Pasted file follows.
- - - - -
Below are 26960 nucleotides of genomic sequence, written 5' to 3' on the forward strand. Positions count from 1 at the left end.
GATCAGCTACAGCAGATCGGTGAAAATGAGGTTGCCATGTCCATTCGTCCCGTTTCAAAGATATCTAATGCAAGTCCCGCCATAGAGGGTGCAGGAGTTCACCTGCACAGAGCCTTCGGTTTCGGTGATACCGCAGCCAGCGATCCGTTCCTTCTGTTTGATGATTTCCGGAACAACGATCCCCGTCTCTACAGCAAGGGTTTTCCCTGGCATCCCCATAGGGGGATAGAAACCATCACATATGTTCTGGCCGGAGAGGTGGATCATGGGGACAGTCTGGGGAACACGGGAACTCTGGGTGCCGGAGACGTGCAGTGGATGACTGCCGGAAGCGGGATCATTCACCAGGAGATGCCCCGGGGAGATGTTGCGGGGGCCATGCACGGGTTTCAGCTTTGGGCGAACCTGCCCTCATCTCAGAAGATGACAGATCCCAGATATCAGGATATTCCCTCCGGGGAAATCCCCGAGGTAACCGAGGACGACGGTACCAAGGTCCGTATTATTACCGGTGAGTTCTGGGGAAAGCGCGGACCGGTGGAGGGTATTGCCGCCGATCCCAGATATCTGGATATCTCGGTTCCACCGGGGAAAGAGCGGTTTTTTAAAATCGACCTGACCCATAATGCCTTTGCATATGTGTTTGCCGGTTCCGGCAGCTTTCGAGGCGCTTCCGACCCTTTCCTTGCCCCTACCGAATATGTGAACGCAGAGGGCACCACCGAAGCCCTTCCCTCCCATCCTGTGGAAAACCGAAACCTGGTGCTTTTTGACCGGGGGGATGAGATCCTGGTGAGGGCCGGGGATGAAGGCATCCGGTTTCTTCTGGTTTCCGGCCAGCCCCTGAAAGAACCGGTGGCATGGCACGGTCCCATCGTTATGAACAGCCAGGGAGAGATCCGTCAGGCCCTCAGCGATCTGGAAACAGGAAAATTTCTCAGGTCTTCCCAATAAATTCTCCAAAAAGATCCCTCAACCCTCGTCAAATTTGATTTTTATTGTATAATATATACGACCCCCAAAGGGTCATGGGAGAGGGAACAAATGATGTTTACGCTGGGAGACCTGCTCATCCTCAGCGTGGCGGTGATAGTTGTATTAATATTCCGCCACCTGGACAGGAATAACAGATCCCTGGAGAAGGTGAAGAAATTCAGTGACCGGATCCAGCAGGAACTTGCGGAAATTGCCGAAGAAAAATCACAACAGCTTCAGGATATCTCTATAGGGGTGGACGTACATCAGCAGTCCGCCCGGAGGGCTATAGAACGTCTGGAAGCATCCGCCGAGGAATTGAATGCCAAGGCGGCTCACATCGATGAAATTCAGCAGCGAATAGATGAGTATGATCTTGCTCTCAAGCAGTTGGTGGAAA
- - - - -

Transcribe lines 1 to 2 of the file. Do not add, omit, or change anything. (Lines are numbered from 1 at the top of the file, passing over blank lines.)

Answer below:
Below are 26960 nucleotides of genomic sequence, written 5' to 3' on the forward strand. Positions count from 1 at the left end.
GATCAGCTACAGCAGATCGGTGAAAATGAGGTTGCCATGTCCATTCGTCCCGTTTCAAAGATATCTAATGCAAGTCCCGCCATAGAGGGTGCAGGAGTTCACCTGCACAGAGCCTTCGGTTTCGGTGATACCGCAGCCAGCGATCCGTTCCTTCTGTTTGATGATTTCCGGAACAACGATCCCCGTCTCTACAGCAAGGGTTTTCCCTGGCATCCCCATAGGGGGATAGAAACCATCACATATGTTCTGGCCGGAGAGGTGGATCATGGGGACAGTCTGGGGAACACGGGAACTCTGGGTGCCGGAGACGTGCAGTGGATGACTGCCGGAAGCGGGATCATTCACCAGGAGATGCCCCGGGGAGATGTTGCGGGGGCCATGCACGGGTTTCAGCTTTGGGCGAACCTGCCCTCATCTCAGAAGATGACAGATCCCAGATATCAGGATATTCCCTCCGGGGAAATCCCCGAGGTAACCGAGGACGACGGTACCAAGGTCCGTATTATTACCGGTGAGTTCTGGGGAAAGCGCGGACCGGTGGAGGGTATTGCCGCCGATCCCAGATATCTGGATATCTCGGTTCCACCGGGGAAAGAGCGGTTTTTTAAAATCGACCTGACCCATAATGCCTTTGCATATGTGTTTGCCGGTTCCGGCAGCTTTCGAGGCGCTTCCGACCCTTTCCTTGCCCCTACCGAATATGTGAACGCAGAGGGCACCACCGAAGCCCTTCCCTCCCATCCTGTGGAAAACCGAAACCTGGTGCTTTTTGACCGGGGGGATGAGATCCTGGTGAGGGCCGGGGATGAAGGCATCCGGTTTCTTCTGGTTTCCGGCCAGCCCCTGAAAGAACCGGTGGCATGGCACGGTCCCATCGTTATGAACAGCCAGGGAGAGATCCGTCAGGCCCTCAGCGATCTGGAAACAGGAAAATTTCTCAGGTCTTCCCAATAAATTCTCCAAAAAGATCCCTCAACCCTCGTCAAATTTGATTTTTATTGTATAATATATACGACCCCCAAAGGGTCATGGGAGAGGGAACAAATGATGTTTACGCTGGGAGACCTGCTCATCCTCAGCGTGGCGGTGATAGTTGTATTAATATTCCGCCACCTGGACAGGAATAACAGATCCCTGGAGAAGGTGAAGAAATTCAGTGACCGGATCCAGCAGGAACTTGCGGAAATTGCCGAAGAAAAATCACAACAGCTTCAGGATATCTCTATAGGGGTGGACGTACATCAGCAGTCCGCCCGGAGGGCTATAGAACGTCTGGAAGCATCCGCCGAGGAATTGAATGCCAAGGCGGCTCACATCGATGAAATTCAGCAGCGAATAGATGAGTATGATCTTGCTCTCAAGCAGTTGGTGGAAA